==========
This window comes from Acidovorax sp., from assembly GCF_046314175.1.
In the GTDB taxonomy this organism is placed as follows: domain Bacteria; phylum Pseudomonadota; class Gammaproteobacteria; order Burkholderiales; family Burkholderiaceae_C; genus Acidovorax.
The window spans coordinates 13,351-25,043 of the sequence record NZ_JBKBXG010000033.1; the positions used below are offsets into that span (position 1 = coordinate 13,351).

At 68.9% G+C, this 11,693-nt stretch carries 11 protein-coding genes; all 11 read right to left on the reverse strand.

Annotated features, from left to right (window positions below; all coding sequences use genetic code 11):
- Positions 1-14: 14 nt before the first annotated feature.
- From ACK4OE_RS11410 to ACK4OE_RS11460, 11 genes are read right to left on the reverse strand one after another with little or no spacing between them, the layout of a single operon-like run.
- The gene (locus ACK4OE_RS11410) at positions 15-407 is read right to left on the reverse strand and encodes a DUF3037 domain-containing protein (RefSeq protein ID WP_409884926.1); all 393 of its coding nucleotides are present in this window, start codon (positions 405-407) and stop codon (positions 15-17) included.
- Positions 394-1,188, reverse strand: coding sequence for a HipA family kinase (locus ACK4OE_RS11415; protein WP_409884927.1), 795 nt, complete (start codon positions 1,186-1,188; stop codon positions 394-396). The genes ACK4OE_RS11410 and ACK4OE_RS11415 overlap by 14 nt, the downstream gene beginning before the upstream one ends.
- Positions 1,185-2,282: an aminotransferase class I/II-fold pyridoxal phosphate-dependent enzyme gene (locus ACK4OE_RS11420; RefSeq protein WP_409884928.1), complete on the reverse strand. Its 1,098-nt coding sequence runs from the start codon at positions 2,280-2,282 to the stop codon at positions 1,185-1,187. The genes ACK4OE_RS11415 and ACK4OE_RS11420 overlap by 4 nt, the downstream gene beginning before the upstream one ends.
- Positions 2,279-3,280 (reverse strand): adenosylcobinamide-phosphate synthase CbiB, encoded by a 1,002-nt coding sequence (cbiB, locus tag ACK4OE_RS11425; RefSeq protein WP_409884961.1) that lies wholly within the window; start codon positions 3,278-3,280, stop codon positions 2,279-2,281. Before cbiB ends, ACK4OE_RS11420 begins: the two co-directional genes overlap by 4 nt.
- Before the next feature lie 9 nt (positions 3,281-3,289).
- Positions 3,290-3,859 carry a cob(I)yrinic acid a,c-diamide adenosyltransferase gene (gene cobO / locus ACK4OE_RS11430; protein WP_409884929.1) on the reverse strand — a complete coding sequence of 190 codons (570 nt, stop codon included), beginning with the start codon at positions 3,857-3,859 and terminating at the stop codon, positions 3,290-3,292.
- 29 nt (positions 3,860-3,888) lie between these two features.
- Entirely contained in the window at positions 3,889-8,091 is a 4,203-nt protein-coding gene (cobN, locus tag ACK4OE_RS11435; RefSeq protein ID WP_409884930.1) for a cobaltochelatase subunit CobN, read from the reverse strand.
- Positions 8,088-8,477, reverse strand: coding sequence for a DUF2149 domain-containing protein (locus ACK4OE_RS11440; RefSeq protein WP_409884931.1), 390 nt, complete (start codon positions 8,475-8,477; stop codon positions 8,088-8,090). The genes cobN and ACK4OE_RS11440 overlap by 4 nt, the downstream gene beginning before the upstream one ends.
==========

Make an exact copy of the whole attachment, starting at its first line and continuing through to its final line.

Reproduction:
This window comes from Acidovorax sp., from assembly GCF_046314175.1.
In the GTDB taxonomy this organism is placed as follows: domain Bacteria; phylum Pseudomonadota; class Gammaproteobacteria; order Burkholderiales; family Burkholderiaceae_C; genus Acidovorax.
The window spans coordinates 13,351-25,043 of the sequence record NZ_JBKBXG010000033.1; the positions used below are offsets into that span (position 1 = coordinate 13,351).

At 68.9% G+C, this 11,693-nt stretch carries 11 protein-coding genes; all 11 read right to left on the reverse strand.

Annotated features, from left to right (window positions below; all coding sequences use genetic code 11):
- Positions 1-14: 14 nt before the first annotated feature.
- From ACK4OE_RS11410 to ACK4OE_RS11460, 11 genes are read right to left on the reverse strand one after another with little or no spacing between them, the layout of a single operon-like run.
- The gene (locus ACK4OE_RS11410) at positions 15-407 is read right to left on the reverse strand and encodes a DUF3037 domain-containing protein (RefSeq protein ID WP_409884926.1); all 393 of its coding nucleotides are present in this window, start codon (positions 405-407) and stop codon (positions 15-17) included.
- Positions 394-1,188, reverse strand: coding sequence for a HipA family kinase (locus ACK4OE_RS11415; protein WP_409884927.1), 795 nt, complete (start codon positions 1,186-1,188; stop codon positions 394-396). The genes ACK4OE_RS11410 and ACK4OE_RS11415 overlap by 14 nt, the downstream gene beginning before the upstream one ends.
- Positions 1,185-2,282: an aminotransferase class I/II-fold pyridoxal phosphate-dependent enzyme gene (locus ACK4OE_RS11420; RefSeq protein WP_409884928.1), complete on the reverse strand. Its 1,098-nt coding sequence runs from the start codon at positions 2,280-2,282 to the stop codon at positions 1,185-1,187. The genes ACK4OE_RS11415 and ACK4OE_RS11420 overlap by 4 nt, the downstream gene beginning before the upstream one ends.
- Positions 2,279-3,280 (reverse strand): adenosylcobinamide-phosphate synthase CbiB, encoded by a 1,002-nt coding sequence (cbiB, locus tag ACK4OE_RS11425; RefSeq protein WP_409884961.1) that lies wholly within the window; start codon positions 3,278-3,280, stop codon positions 2,279-2,281. Before cbiB ends, ACK4OE_RS11420 begins: the two co-directional genes overlap by 4 nt.
- Before the next feature lie 9 nt (positions 3,281-3,289).
- Positions 3,290-3,859 carry a cob(I)yrinic acid a,c-diamide adenosyltransferase gene (gene cobO / locus ACK4OE_RS11430; protein WP_409884929.1) on the reverse strand — a complete coding sequence of 190 codons (570 nt, stop codon included), beginning with the start codon at positions 3,857-3,859 and terminating at the stop codon, positions 3,290-3,292.
- 29 nt (positions 3,860-3,888) lie between these two features.
- Entirely contained in the window at positions 3,889-8,091 is a 4,203-nt protein-coding gene (cobN, locus tag ACK4OE_RS11435; RefSeq protein ID WP_409884930.1) for a cobaltochelatase subunit CobN, read from the reverse strand.
- Positions 8,088-8,477, reverse strand: coding sequence for a DUF2149 domain-containing protein (locus ACK4OE_RS11440; RefSeq protein WP_409884931.1), 390 nt, complete (start codon positions 8,475-8,477; stop codon positions 8,088-8,090). The genes cobN and ACK4OE_RS11440 overlap by 4 nt, the downstream gene beginning before the upstream one ends.